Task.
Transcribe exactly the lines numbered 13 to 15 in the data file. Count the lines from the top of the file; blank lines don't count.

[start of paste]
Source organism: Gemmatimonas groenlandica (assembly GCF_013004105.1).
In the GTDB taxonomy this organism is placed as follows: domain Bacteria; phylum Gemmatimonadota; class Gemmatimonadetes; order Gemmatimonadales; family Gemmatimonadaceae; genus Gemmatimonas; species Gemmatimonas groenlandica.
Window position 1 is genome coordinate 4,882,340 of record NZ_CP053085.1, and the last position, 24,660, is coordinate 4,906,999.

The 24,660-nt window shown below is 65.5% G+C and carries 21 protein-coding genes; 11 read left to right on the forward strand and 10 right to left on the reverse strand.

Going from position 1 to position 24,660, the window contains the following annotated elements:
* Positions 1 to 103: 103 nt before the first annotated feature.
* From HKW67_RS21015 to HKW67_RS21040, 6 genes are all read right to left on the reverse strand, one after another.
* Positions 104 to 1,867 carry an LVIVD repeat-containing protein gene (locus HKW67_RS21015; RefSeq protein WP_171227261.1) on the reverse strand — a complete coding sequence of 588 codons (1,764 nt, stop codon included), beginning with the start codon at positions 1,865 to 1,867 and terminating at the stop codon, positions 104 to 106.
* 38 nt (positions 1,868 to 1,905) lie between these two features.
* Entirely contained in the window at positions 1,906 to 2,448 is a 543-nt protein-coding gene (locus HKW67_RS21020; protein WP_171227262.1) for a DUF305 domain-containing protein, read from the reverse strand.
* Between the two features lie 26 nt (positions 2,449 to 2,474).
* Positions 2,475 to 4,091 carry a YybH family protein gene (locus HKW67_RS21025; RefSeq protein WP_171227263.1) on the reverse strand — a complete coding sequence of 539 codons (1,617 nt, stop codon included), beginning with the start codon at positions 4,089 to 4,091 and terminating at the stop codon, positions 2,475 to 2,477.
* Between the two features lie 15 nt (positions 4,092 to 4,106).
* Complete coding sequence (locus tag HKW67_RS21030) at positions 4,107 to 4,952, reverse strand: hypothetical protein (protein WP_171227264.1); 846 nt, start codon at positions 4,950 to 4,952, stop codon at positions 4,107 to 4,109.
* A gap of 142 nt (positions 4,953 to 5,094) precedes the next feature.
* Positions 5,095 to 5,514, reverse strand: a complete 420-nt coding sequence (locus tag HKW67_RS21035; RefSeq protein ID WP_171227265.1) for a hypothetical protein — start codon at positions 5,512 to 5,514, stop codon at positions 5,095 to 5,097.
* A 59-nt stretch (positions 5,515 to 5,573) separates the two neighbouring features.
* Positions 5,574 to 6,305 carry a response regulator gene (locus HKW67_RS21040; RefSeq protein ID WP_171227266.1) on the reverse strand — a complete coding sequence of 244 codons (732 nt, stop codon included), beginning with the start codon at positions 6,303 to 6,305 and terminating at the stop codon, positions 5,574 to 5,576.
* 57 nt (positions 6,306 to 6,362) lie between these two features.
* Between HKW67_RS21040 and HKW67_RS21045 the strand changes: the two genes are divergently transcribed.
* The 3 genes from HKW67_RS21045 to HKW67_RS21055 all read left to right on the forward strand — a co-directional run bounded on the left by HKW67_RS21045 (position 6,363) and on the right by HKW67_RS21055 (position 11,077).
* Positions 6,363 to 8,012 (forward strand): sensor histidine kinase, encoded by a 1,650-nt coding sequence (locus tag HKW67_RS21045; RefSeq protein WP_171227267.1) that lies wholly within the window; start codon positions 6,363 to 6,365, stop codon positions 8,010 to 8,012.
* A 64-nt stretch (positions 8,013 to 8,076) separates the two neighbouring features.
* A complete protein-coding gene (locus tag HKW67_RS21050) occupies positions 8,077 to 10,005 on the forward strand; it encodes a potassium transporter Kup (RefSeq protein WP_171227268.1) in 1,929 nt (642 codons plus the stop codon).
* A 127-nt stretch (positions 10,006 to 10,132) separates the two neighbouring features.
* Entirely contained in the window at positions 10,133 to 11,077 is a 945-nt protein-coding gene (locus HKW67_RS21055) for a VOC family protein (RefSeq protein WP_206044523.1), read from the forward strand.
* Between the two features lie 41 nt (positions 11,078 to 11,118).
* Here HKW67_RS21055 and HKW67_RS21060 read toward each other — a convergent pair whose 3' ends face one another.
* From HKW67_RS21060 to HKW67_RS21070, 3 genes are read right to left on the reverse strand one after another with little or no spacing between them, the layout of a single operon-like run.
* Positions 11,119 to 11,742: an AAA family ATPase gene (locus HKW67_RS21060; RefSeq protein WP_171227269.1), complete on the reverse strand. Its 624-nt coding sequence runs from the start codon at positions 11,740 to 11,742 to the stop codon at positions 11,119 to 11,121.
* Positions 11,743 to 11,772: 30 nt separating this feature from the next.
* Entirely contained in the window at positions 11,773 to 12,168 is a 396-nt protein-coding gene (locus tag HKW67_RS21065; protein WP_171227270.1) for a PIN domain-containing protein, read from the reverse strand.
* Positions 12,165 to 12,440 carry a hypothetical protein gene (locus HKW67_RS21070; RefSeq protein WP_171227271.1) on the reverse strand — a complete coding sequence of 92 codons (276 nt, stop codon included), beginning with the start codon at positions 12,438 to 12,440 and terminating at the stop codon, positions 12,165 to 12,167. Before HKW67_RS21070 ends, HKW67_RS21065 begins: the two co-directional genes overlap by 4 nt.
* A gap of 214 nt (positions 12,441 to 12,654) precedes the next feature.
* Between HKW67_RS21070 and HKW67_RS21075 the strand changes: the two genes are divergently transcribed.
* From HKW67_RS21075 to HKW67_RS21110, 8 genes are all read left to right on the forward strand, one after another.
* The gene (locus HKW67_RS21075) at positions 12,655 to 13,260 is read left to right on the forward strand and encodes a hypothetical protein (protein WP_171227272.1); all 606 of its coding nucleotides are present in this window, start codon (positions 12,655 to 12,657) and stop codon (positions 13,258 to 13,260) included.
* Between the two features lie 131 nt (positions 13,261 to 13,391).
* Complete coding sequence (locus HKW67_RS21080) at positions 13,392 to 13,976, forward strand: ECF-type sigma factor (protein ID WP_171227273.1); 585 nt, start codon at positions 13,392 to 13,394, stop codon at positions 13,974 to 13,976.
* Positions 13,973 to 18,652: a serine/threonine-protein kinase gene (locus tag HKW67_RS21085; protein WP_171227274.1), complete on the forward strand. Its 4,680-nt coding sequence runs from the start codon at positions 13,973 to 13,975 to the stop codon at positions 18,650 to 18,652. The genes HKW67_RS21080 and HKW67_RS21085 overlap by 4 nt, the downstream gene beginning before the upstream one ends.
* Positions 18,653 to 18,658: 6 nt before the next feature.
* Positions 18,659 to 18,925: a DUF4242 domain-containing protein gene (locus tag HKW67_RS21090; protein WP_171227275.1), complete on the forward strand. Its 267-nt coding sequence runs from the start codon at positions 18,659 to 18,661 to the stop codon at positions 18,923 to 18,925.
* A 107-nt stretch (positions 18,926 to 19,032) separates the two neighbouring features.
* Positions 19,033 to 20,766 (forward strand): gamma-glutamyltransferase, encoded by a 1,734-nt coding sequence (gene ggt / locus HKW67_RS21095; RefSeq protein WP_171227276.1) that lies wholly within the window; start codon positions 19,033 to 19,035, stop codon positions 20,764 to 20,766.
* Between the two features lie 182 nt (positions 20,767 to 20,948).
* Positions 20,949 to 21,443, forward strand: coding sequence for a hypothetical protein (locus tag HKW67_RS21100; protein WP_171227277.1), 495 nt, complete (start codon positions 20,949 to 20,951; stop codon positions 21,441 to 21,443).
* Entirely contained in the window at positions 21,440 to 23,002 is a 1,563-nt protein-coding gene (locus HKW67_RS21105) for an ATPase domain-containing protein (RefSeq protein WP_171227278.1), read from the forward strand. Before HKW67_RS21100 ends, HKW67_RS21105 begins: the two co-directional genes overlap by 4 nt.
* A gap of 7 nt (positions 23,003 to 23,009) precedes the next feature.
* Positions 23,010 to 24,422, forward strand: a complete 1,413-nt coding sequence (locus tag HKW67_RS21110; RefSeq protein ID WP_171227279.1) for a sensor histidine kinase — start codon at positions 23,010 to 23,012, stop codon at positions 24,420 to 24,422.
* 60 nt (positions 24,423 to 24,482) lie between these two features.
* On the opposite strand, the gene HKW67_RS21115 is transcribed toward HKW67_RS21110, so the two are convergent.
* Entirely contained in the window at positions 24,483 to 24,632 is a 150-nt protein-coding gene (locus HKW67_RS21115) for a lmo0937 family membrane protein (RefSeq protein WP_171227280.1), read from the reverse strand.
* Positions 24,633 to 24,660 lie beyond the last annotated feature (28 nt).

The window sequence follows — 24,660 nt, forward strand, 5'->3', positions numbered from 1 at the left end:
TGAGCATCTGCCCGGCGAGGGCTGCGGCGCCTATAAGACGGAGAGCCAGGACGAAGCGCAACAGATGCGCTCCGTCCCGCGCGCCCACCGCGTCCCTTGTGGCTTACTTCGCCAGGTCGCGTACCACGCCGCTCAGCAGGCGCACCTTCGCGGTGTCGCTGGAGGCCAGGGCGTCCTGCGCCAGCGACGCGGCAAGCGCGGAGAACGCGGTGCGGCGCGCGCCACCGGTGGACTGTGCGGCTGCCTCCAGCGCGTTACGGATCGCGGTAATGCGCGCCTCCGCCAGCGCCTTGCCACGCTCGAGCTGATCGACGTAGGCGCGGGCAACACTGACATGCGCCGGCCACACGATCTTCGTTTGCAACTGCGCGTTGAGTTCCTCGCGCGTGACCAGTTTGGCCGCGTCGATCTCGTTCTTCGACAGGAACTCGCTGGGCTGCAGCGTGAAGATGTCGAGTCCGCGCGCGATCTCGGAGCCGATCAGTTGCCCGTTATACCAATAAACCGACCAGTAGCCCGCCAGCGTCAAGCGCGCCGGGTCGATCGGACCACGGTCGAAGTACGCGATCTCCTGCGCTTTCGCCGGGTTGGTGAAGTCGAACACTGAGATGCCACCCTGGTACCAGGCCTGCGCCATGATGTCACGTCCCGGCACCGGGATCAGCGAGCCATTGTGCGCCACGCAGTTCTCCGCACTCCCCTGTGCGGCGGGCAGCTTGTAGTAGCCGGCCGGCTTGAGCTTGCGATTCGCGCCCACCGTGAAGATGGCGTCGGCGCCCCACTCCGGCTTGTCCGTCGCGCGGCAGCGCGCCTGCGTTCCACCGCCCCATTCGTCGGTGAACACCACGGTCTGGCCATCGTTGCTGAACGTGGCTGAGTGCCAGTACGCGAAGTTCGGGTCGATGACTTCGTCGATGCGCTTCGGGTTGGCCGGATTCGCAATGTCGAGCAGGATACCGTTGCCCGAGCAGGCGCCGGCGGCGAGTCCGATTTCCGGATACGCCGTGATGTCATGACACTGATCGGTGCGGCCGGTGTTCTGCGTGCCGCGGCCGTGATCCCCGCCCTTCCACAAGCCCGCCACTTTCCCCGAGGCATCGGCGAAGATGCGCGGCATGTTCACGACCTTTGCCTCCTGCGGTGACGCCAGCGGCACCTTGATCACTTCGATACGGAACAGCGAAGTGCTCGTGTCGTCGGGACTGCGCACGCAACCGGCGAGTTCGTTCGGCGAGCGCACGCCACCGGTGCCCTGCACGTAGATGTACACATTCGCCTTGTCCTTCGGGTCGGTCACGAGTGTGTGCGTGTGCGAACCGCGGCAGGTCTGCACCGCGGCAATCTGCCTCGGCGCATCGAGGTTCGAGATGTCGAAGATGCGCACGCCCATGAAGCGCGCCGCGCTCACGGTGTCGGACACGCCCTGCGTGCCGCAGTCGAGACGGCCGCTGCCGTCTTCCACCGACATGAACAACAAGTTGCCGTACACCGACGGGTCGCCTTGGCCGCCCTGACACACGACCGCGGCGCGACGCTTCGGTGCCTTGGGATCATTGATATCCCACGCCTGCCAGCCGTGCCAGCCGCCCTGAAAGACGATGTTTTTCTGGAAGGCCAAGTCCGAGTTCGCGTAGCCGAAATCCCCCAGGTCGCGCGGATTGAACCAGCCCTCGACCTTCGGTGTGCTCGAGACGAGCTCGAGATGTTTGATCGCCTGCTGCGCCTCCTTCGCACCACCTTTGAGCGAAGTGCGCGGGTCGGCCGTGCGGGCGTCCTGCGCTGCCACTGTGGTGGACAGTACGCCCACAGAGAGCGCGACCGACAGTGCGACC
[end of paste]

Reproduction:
* Between the two features lie 15 nt (positions 4,092 to 4,106).
* Complete coding sequence (locus tag HKW67_RS21030) at positions 4,107 to 4,952, reverse strand: hypothetical protein (protein WP_171227264.1); 846 nt, start codon at positions 4,950 to 4,952, stop codon at positions 4,107 to 4,109.
* A gap of 142 nt (positions 4,953 to 5,094) precedes the next feature.